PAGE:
From Workers’ International News, Vol.1 No.12, December 1938, pp.10-11.
Transcribed by Ted Crawford.
Marked up by Einde O’Callaghan for ETOL.
When British Tory ministers speak hopefully of a reversal of recent trends, a revival of world trade, a new turn to prosperity, they are consciously whistling to keep up their own spirits, because almost in the same breath they discuss new economy measures, savings in national and local government expenditure, measures which experience has taught them can only deepen the slump. And figures for world trade show a steady decline throughout the year. The foreign trade returns compiled from the records of 53 nations – practically the entire world – show that instead of the usual seasonal upward turn at the end of the summer due to the appearance of the European harvests on the market, there has actually been a further decline. Latest returns for British overseas trade shows that not only are both imports and exports dropping in comparison with last year’s figures, but the drop grows more steep each month. United States figures show a decline even from last year in which the “recession” was already far advanced.
It is against this background of universal decline that the Anglo-American Trade Treaty must be viewed. The desperate thrusts made by Japan in China, by Germany in the Balkans and in South American, arise from the perilous position in which their national economy has been placed by the developing world slump; menaced in this way, Britain and America which are themselves now faced with crisis have been forced to smooth over outstanding differences to draw together in defence of their common trade interests in Latin America and China insofar as it is possible for bitter rivals to draw together.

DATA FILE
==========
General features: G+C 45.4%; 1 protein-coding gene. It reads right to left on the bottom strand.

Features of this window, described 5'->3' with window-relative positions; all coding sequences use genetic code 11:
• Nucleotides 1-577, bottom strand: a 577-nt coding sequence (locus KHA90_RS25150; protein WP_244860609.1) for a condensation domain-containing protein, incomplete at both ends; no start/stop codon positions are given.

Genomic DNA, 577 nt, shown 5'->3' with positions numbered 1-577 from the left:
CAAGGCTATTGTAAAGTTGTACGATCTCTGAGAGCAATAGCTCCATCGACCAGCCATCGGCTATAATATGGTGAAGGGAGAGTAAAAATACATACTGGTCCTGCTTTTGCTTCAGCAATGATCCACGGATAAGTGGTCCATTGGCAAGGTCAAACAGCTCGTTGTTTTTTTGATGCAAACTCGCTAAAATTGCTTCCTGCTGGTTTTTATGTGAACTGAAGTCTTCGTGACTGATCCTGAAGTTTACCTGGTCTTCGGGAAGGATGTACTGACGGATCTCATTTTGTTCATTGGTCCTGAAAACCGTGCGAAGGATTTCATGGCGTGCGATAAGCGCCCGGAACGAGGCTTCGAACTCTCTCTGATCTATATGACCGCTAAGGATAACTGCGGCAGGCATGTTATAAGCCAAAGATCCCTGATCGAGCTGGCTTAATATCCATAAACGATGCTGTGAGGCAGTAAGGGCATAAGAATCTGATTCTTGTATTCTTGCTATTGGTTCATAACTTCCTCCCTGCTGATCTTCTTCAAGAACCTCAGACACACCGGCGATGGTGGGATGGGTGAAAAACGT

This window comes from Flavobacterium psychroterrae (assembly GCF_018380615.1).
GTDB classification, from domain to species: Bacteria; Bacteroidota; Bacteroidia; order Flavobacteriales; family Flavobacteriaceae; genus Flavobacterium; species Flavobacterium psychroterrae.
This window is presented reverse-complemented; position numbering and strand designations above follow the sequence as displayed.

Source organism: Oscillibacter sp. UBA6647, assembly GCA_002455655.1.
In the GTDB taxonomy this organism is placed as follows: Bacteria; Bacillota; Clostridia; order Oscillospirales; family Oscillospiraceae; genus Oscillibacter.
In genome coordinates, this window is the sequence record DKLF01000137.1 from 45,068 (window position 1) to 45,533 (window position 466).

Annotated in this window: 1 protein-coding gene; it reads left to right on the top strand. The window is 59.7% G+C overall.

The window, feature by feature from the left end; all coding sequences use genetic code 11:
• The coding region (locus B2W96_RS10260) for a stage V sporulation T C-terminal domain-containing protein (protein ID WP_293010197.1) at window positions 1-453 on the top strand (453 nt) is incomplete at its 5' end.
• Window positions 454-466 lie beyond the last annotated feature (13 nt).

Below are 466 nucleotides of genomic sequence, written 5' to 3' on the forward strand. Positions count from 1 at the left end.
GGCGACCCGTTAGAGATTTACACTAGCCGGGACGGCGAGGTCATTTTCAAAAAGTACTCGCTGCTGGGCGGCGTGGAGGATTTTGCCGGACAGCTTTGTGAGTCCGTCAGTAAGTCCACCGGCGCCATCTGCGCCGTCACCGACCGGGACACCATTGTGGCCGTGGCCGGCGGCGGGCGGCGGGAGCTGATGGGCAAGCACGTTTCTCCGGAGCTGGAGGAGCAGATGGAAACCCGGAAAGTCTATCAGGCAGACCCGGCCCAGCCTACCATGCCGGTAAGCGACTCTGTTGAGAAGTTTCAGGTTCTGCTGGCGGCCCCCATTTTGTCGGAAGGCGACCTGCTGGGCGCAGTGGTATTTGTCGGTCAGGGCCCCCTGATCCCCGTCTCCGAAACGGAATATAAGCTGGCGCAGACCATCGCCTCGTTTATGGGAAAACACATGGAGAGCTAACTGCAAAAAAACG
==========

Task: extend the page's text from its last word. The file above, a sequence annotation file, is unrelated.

The bold words and bolder deeds of Japan in China are out of all proportion to her capacity to back up her claims with military force. In the first place, the Japanese economic structure lacks a basis in heavy industry, and dependent as it is on textiles and secondary manufactures, it is the first to feel the effects of dwindling world markets. Japanese shipping predominates in the East, but the mercantile fleet is composed for the most part of second-hand ships purchased from her rivals, since she, has no considerable shipbuilding industry, and with this antiquated equipment she survives only by the imposition of subhuman conditions on the workers. Japanese agriculture, carried out on the narrow strips of arable land in a mountainous country, has caused the exhaustion of the soil and necessitates the use of huge quantities of fertiliser, which as bye-products of iron-smelting and coal-distillation, cannot be produced in sufficient quantity in a Japan which lacks both iron industry and coal mines; again Japan is placed in dependence on imports from the United States if her teeming millions are to be fed on the traditional handful of rice. To pay for fertiliser, silk must find a market, and when American silk-purchasers declined in the present slump, fertiliser imports fell catastrophically, so that the American recession imposed starvation on the Japanese as well as on the millions of unemployed American workers.